• Spanish researchers investigated the mechanism by which inhibition of the PI3K pathway led to activation of MAPK kinase signaling in breast cancer cell lines and its relevance in tumor treatment. They noted that the activation of parallel pathways, under the condition of PI3K inhibition, may reduce potential benefits of anti-cancer treatments. They proposed the combination of an anti-HER2 therapy together with PI3K inhibitors for the treatment of HER2 positive tumors (LB-52).
  • A group in Japan has developed a novel PI3K inhibitor (ZSTK474) and demonstrated its efficacy in tumor models in vivo (J Natl Cancer Inst 2006;98:545-556). Pharmacological studies revealed that ZSTK474 could efficiently distribute to the brain, so the researchers examined the therapeutic efficacy of ZSTK474 against an orthotopic brain tumor model. They determined that orally administered ZSTK474 significantly inhibited the tumor growth in the brain and prolonged the survival of the brain tumor-bearing mice. The immediate decrease of p-AKT-positive tumor cells after ZSTK474 administration suggested that the antitumor efficacy resulted from PI3K inhibition (LB-213).
  • Researchers from Portland's Oregon Health & Science University and the University of Colorado Denver, investigated the in vivo roles of PIK3CA, PTEN, and AKT alterations in head and neck tumorigenesis and demonstrated an oncogenic role of PIK3CA and AKT, and a tumor-suppressive role of PTEN in head and neck tumorigenesis in vivo (LB-59).


To co-block HDAC w/mTOR, add Selenium?:

Cancer Prev Res (Phila Pa). 2009 Jul;2(7):683-93.
Alpha-keto acid metabolites of naturally occurring organoselenium compounds as inhibitors of histone deacetylase in human prostate cancer cells.

Lee JI, Nian H, Cooper AJ, Sinha R, Dai J, Bisson WH, Dashwood RH, Pinto JT.
Department of Biochemistry and Molecular Biology, New York Medical College, Valhalla, NY 10595, USA.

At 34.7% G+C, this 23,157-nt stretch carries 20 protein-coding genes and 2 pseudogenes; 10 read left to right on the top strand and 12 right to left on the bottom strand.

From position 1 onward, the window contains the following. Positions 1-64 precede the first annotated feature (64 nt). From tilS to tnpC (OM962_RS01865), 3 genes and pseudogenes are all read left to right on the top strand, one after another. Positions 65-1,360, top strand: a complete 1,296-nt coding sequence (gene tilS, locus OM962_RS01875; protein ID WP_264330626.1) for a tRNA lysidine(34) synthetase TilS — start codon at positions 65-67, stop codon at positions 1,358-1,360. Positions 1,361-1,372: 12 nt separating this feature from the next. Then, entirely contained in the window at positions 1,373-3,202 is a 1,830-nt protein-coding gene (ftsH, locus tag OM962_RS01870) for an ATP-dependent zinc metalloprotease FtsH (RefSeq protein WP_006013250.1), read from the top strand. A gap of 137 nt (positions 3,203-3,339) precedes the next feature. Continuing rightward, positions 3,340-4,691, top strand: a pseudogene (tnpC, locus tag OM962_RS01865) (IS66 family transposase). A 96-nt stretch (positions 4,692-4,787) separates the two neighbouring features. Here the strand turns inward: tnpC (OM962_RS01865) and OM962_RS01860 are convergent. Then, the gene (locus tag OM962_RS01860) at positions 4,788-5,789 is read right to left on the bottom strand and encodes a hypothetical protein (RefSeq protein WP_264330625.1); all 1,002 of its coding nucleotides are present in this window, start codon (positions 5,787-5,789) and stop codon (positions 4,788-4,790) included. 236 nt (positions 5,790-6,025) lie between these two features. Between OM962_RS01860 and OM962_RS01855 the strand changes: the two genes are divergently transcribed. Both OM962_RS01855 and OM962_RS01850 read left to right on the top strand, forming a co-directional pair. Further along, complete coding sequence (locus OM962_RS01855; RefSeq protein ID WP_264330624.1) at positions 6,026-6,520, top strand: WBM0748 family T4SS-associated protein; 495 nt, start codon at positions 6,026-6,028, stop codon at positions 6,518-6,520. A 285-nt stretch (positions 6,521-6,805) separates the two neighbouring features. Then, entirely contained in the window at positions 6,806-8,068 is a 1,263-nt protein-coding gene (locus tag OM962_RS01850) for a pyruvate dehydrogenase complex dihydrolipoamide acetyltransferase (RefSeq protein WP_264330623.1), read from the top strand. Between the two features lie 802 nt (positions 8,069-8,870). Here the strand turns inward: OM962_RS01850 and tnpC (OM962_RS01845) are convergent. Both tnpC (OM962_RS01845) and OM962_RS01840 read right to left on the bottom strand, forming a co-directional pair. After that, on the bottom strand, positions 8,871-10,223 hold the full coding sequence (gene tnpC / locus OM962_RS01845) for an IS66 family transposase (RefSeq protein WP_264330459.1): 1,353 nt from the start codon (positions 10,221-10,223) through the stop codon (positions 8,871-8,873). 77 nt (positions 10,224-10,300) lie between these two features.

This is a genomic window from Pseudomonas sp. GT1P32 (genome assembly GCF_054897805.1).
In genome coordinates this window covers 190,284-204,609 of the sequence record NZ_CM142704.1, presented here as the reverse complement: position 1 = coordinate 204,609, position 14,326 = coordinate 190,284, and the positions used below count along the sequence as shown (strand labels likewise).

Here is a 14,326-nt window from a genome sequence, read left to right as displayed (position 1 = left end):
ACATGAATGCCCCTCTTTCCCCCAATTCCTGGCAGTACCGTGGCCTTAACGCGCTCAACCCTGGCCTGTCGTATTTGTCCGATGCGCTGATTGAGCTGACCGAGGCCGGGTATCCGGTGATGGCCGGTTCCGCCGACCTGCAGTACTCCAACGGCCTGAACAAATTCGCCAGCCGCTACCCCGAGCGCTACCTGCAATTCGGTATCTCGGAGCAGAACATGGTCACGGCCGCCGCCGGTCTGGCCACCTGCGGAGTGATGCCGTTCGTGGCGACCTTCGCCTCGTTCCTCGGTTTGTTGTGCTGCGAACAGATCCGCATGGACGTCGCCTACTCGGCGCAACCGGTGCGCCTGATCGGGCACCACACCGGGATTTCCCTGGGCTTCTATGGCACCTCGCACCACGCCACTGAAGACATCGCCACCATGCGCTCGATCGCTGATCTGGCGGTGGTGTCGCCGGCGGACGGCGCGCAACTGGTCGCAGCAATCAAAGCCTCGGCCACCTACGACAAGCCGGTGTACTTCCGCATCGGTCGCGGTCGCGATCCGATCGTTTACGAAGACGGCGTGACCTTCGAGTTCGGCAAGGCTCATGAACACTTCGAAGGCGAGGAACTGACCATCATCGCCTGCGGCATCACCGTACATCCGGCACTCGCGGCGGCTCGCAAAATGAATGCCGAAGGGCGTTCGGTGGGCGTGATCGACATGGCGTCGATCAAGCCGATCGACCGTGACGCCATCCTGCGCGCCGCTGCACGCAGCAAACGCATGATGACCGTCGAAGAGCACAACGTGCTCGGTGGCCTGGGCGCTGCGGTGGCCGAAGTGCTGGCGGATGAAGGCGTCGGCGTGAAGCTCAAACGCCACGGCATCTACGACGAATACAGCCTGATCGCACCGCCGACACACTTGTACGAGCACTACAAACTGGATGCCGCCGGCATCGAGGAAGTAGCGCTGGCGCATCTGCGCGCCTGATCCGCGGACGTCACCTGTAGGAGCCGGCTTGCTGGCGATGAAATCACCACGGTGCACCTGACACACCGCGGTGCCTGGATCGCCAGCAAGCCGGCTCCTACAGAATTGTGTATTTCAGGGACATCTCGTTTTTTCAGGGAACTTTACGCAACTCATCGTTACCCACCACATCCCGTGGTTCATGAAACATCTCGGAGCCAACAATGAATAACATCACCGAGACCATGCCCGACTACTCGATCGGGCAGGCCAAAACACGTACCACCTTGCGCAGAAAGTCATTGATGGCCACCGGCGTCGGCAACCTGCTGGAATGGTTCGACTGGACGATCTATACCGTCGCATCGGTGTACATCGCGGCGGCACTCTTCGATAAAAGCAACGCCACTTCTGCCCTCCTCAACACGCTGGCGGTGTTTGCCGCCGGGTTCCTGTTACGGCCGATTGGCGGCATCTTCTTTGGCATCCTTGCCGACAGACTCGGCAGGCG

Histone deacetylase (HDAC) inhibitors are gaining interest as cancer therapeutic agents. We tested the hypothesis that natural organoselenium compounds might be metabolized to HDAC inhibitors in human prostate cancer cells. Se-Methyl-L-selenocysteine (MSC) and selenomethionine are amino acid components of selenium-enriched yeast. In a cell-free system, glutamine transaminase K (GTK) and L-amino acid oxidase convert MSC to the corresponding alpha-keto acid, beta-methylselenopyruvate (MSP), and L-amino acid oxidase converts selenomethionine to its corresponding alpha-keto acid, alpha-keto-gamma-methylselenobutyrate (KMSB). Although methionine (sulfur analogue of selenomethionine) is an excellent substrate for GTK, selenomethionine is poorly metabolized. Structurally, MSP and KMSB resemble the known HDAC inhibitor butyrate. We examined androgen-responsive LNCaP cells and androgen-independent LNCaP C4-2, PC-3, and DU145 cells and found that these human prostate cancer cells exhibit endogenous GTK activities. In the corresponding cytosolic extracts, the metabolism of MSC was accompanied by the concomitant formation of MSP. In MSP-treated and KMSB-treated prostate cancer cell lines, acetylated histone 3 levels increased within 5 hours, and returned to essentially baseline levels by 24 hours, suggesting a rapid, transient induction of histone acetylation. In an in vitro HDAC activity assay, the selenoamino acids, MSC and selenomethionine, had no effect at concentrations up to 2.5 mmol/L, whereas MSP and KMSB both inhibited HDAC activity. We conclude that, in addition to targeting redox-sensitive signaling proteins and transcription factors, alpha-keto acid metabolites of MSC and selenomethionine can alter HDAC activity and histone acetylation status. These findings provide a potential new paradigm by which naturally occurring organoselenium might prevent the progression of human prostate cancer.